Wednesday, 18 January 2017

Two Organizations

Having mentioned organizations in future histories, we should contrast Poul Anderson's Psychotechnic Institute with Isaac Asimov's Second Foundation. In Asimov's Foundation series, Hari Seldon is able to devise a science of society merely because the human population of a colonized Galaxy is large enough to have become mathematically predictable whereas Anderson's Valti synthesizes and extends existing relevant disciplines.

Following Valti, the Psychotechnic Institute significantly increases the practical understanding of individual psychology and physiology and of social dynamics whereas, following Seldon, the Second Foundation makes an impossible leap from predictive psychohistory to a mixture of hypnotic and semi-telepathic mental powers.

The Institute advises government and is overthrown by a revolution whereas the Second Foundation, somehow manipulating populations without holding any direct political power, conceals even its existence from the rest of humanity.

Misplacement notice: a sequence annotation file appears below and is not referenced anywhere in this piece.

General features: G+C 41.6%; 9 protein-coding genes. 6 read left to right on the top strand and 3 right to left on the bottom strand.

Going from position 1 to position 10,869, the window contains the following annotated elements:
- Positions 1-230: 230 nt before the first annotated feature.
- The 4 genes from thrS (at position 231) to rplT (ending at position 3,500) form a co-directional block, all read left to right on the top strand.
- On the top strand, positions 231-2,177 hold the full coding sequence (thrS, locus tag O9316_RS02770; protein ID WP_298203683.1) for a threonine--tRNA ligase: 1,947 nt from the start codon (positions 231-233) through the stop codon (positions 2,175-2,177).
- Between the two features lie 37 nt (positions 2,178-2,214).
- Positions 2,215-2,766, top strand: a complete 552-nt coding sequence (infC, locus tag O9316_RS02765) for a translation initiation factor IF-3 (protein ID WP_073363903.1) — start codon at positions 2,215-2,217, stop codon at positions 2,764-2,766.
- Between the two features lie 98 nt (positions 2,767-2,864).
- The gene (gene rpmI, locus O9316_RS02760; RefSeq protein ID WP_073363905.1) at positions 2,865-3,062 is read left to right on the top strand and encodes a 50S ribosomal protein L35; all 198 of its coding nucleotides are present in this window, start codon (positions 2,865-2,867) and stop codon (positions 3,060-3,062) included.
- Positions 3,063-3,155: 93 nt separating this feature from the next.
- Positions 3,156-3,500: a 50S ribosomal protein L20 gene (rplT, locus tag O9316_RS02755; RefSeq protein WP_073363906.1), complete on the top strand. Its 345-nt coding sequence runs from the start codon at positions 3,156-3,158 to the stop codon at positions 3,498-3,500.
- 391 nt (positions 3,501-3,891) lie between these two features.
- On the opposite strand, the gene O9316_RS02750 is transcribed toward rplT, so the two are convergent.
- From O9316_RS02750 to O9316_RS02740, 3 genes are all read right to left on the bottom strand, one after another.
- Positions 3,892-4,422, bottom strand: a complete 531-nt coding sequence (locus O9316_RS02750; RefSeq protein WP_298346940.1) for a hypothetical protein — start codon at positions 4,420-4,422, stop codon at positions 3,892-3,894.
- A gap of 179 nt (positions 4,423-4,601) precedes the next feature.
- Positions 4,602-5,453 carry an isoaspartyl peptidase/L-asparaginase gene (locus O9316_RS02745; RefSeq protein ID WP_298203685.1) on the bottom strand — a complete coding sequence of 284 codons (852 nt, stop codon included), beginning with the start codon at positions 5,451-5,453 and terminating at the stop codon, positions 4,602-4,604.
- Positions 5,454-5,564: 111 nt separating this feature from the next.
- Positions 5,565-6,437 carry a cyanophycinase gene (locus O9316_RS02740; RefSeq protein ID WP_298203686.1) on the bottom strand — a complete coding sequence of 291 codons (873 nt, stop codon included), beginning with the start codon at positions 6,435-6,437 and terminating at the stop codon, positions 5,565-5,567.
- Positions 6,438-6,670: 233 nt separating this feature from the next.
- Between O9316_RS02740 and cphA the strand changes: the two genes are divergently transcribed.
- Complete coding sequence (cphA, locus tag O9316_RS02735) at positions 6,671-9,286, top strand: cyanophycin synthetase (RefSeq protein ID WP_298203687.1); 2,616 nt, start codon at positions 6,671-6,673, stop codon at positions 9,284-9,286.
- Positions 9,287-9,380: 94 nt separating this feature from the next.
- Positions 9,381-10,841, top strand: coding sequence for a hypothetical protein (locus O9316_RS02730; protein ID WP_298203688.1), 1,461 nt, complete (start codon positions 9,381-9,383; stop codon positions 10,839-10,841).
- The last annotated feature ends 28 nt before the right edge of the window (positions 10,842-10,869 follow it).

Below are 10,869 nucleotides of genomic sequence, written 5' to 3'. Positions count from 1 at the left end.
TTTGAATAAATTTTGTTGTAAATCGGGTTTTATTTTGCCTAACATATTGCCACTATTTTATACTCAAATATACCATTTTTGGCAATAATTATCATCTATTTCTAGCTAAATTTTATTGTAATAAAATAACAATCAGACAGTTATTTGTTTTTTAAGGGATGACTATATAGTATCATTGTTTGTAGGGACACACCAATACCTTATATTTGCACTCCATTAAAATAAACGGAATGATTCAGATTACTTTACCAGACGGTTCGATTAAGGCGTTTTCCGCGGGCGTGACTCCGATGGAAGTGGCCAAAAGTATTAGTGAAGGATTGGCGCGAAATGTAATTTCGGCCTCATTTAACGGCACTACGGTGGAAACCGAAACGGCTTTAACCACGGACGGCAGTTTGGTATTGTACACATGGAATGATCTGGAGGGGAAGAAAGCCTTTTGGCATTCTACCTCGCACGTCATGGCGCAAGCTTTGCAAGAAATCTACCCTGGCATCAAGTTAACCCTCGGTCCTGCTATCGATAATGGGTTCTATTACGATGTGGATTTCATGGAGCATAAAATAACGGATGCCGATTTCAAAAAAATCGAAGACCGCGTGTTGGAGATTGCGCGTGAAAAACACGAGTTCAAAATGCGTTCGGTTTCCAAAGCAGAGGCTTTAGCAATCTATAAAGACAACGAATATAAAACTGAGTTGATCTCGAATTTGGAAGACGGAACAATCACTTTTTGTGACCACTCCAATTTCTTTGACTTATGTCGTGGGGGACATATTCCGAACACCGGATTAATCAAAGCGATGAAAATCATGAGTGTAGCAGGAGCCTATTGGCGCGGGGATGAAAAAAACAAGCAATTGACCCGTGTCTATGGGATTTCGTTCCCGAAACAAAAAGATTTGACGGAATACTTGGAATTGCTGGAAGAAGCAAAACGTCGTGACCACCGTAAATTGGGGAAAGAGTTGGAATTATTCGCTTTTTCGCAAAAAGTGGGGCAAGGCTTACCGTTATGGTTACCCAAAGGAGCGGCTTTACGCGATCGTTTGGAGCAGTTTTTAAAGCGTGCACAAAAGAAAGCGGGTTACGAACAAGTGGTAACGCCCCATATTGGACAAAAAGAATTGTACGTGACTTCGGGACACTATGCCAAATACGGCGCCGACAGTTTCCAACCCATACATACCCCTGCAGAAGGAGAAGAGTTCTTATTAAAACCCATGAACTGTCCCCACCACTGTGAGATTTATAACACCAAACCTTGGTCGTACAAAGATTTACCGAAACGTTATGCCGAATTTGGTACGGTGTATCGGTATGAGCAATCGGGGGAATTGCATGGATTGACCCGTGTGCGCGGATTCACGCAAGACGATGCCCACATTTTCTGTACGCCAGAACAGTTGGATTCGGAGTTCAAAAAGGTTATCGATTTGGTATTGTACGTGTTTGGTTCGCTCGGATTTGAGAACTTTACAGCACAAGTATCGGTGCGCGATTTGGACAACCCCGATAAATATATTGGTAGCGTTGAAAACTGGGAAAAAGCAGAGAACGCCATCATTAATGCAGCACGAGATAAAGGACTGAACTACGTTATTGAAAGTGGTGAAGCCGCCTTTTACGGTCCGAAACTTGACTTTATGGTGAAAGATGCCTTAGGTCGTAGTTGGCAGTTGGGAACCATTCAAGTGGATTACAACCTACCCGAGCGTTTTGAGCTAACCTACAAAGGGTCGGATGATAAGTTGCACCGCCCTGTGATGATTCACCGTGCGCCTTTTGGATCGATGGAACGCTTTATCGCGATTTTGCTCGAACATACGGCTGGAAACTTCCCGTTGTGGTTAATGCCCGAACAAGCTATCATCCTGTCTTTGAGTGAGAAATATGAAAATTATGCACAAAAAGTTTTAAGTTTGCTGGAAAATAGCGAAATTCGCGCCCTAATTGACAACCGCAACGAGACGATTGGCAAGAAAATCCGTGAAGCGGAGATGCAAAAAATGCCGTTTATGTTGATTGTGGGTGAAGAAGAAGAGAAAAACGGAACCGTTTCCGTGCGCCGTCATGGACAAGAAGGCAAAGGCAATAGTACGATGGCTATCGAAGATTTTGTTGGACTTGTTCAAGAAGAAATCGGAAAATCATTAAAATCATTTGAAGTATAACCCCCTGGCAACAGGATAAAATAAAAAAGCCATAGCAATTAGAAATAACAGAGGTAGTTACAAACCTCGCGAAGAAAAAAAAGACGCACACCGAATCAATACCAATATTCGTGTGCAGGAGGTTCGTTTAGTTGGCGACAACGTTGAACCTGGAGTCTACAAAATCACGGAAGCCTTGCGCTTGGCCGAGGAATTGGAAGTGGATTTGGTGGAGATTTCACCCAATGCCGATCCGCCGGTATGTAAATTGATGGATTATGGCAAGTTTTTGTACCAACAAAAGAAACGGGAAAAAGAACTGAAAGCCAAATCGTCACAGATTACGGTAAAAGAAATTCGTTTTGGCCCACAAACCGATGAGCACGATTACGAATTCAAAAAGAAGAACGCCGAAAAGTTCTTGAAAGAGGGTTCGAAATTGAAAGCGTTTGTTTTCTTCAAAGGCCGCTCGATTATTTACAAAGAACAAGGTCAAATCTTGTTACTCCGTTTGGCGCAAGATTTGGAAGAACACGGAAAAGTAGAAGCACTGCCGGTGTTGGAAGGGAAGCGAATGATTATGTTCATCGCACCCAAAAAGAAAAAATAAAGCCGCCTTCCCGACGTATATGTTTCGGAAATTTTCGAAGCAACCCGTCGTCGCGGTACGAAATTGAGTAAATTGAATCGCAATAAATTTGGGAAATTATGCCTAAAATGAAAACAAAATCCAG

See here.

1 comment:

Sean M. Brooks said...

Kaor, Paul!

I agree, while Anderson later became dissatisfied with his Psychotechnic stories, they were still more plausible than Asimov's Foundation series. HOW on Earth did a band of mathematicians and historians somehow develop the mental powers we see in the later Foundation tales? That would imply branching out into biology and genetics, and we never see any mention of that!

Also, Anderson shows us how the efforts of his Psychotechnicians were eventually thwarted thru them being unable to cope with massive socio/economic/political change. By contrast, Asimov has his Psychohistorians overcoming opposition or adverse social changes too easily to be plausible.